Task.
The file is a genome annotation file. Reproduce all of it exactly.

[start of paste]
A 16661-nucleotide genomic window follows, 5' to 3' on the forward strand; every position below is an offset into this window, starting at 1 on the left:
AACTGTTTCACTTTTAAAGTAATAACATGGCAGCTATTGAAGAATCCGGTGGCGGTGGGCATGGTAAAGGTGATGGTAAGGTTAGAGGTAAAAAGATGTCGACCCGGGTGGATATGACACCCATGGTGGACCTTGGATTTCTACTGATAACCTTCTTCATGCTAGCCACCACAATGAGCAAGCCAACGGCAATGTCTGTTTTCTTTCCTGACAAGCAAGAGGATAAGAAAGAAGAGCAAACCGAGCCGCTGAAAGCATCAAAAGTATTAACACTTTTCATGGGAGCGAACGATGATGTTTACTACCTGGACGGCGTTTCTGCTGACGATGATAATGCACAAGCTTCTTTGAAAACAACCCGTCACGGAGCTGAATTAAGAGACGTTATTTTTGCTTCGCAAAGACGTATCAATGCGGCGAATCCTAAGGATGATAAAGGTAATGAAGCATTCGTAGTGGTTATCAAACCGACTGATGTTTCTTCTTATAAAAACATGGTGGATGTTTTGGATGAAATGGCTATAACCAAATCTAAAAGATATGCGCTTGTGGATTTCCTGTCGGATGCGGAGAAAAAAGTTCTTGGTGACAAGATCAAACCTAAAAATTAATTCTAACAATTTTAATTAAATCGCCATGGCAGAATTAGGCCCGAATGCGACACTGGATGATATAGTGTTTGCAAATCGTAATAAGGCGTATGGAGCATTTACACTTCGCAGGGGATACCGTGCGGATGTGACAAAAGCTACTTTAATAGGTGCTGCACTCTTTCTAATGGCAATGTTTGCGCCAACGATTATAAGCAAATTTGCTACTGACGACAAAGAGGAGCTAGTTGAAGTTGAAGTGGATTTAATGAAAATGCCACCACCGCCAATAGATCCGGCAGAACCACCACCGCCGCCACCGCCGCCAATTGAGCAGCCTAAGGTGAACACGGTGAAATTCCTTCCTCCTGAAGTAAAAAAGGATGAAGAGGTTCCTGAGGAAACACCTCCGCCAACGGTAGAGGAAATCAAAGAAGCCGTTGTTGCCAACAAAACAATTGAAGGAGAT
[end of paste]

A 16661-nucleotide genomic window follows, 5' to 3' on the forward strand; every position below is an offset into this window, starting at 1 on the left:
AACTGTTTCACTTTTAAAGTAATAACATGGCAGCTATTGAAGAATCCGGTGGCGGTGGGCATGGTAAAGGTGATGGTAAGGTTAGAGGTAAAAAGATGTCGACCCGGGTGGATATGACACCCATGGTGGACCTTGGATTTCTACTGATAACCTTCTTCATGCTAGCCACCACAATGAGCAAGCCAACGGCAATGTCTGTTTTCTTTCCTGACAAGCAAGAGGATAAGAAAGAAGAGCAAACCGAGCCGCTGAAAGCATCAAAAGTATTAACACTTTTCATGGGAGCGAACGATGATGTTTACTACCTGGACGGCGTTTCTGCTGACGATGATAATGCACAAGCTTCTTTGAAAACAACCCGTCACGGAGCTGAATTAAGAGACGTTATTTTTGCTTCGCAAAGACGTATCAATGCGGCGAATCCTAAGGATGATAAAGGTAATGAAGCATTCGTAGTGGTTATCAAACCGACTGATGTTTCTTCTTATAAAAACATGGTGGATGTTTTGGATGAAATGGCTATAACCAAATCTAAAAGATATGCGCTTGTGGATTTCCTGTCGGATGCGGAGAAAAAAGTTCTTGGTGACAAGATCAAACCTAAAAATTAATTCTAACAATTTTAATTAAATCGCCATGGCAGAATTAGGCCCGAATGCGACACTGGATGATATAGTGTTTGCAAATCGTAATAAGGCGTATGGAGCATTTACACTTCGCAGGGGATACCGTGCGGATGTGACAAAAGCTACTTTAATAGGTGCTGCACTCTTTCTAATGGCAATGTTTGCGCCAACGATTATAAGCAAATTTGCTACTGACGACAAAGAGGAGCTAGTTGAAGTTGAAGTGGATTTAATGAAAATGCCACCACCGCCAATAGATCCGGCAGAACCACCACCGCCGCCACCGCCGCCAATTGAGCAGCCTAAGGTGAACACGGTGAAATTCCTTCCTCCTGAAGTAAAAAAGGATGAAGAGGTTCCTGAGGAAACACCTCCGCCAACGGTAGAGGAAATCAAAGAAGCCGTTGTTGCCAACAAAACAATTGAAGGAGAT